Schroder: A Novel by Amity Gaige
Twelve Books, $21.99
What is it about?
In this novel, Eric Schroder, who had changed his name to Kennedy, went on the run with his six-year-old daughter Meadow in the midst of a custody battle. Told as a first-person narration from his prison cell addressing his estranged wife, Schroder's tale of his "adventure" with his daughter is both disturbing and emotionally complex.
Why are we talking about it?
Translation rights are already sold for 14 territories, and this is being toted with blurbs from Jennifer Egan and Jonathan Franzen among others. Early reviews have been overwhelmingly positive; this artful title could just be one of those rare literary/mainstream crossover books that makes it big.
Who wrote it?
In 2006, Amity Gaige was recognized as one of the '5 under 35' writing talents by the National Book Foundation. This is her third book. She's currently visiting writer at Amherst College.
Who will read it?
People who enjoy psychological tales and unreliable narrators. Fans of Gone Girl looking for a more literary yet equally sociopathic read.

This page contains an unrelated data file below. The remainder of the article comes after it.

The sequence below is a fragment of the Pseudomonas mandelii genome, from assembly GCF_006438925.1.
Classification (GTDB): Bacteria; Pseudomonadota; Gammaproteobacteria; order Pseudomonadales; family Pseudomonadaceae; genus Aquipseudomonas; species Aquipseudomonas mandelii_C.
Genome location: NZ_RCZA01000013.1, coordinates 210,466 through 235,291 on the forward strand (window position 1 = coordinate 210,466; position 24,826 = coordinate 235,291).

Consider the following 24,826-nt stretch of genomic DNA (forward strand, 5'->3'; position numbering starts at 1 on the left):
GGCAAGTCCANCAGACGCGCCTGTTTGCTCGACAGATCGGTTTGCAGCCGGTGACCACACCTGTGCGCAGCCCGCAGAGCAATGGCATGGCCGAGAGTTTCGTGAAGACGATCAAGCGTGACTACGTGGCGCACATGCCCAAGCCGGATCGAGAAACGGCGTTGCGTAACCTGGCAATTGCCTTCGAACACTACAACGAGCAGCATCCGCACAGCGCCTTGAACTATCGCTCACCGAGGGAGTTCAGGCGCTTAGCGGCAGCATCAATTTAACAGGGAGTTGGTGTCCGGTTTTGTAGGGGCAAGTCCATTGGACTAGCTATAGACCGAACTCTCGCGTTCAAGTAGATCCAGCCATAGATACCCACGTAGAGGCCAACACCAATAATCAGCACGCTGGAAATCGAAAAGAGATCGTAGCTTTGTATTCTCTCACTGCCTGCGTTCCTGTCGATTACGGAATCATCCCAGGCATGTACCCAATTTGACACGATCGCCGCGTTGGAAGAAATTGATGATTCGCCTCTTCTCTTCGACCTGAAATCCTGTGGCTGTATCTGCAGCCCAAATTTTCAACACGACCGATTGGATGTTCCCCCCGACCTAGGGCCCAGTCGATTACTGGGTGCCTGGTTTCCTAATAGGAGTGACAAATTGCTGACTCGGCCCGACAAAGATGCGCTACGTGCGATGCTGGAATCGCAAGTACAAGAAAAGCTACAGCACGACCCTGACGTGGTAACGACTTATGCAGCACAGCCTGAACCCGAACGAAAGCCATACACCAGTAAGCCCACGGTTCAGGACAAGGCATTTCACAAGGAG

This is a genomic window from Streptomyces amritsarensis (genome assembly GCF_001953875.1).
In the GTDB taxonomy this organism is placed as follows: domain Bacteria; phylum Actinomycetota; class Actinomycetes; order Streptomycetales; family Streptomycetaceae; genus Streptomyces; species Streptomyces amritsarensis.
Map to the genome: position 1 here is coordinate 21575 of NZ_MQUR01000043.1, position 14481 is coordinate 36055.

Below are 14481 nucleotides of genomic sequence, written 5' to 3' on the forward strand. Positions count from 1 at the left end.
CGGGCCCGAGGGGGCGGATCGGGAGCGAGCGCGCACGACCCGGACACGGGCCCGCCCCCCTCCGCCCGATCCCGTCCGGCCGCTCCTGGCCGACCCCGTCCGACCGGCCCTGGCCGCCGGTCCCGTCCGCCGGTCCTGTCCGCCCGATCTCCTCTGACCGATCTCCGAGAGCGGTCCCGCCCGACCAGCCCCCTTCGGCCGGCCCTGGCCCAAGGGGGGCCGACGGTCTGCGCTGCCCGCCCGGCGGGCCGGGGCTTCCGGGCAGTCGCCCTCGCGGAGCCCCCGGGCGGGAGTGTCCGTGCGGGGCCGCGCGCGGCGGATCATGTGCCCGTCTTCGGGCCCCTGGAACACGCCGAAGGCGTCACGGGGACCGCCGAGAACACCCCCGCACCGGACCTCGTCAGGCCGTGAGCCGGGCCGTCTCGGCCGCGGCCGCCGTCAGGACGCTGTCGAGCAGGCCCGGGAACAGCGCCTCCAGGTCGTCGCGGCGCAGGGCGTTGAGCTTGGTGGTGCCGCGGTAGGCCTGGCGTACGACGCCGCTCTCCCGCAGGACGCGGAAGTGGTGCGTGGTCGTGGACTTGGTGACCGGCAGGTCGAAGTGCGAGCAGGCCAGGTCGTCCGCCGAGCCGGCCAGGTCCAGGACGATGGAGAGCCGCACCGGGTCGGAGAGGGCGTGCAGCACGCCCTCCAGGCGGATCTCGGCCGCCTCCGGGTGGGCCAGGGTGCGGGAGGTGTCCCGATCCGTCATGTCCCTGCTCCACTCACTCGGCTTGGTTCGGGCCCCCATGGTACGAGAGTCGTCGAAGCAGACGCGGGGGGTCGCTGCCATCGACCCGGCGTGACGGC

What do the reviewers say?
"A book that works as both character study and morality play, filled with questions that have no easy answers."
"Adventure or abduction, his tale makes for a fascinating mixture of candor and self-justification... it deserves all the success it can find."
Impress your friends:
The story is based on the Christian Gerhartsreiter case, in which a con man who used the fake name Clark Rockefeller pretended to be a member of the Rockefeller family - and tried to kidnap his young daughter. A book about that case, The Man In The Rockefeller Suit, was published in 2011.
What follows is a record of where Meadow and I have been since our disappearance. My lawyer says I should tell the whole story. Where we went, what we did, who we met, etc. As you know, Laura, I'm not a reticent person. I'm talkative - you could even say chatty - for a man. But I haven't spoken a word for days. It's a vow I've taken.
I'd gotten used to the silence between us, Laura. I knew it was cruel not to call you, to tell you that Meadow was all right, that it wasn't as bad as you were thinking. But I was used to your absence, and we were both used to cruelty by then, I mean the casual cruelty of people dismantling their life together. Odd, how there's so much deliberating before a divorce. Such a lot of shilly-shallying, nobody wanting to be the bad guy. But then once the declarations are made, the lines are drawn, a desperate power grab commences, and there's no more chivalry, no more nuance, no more delicacy. Only winning or losing.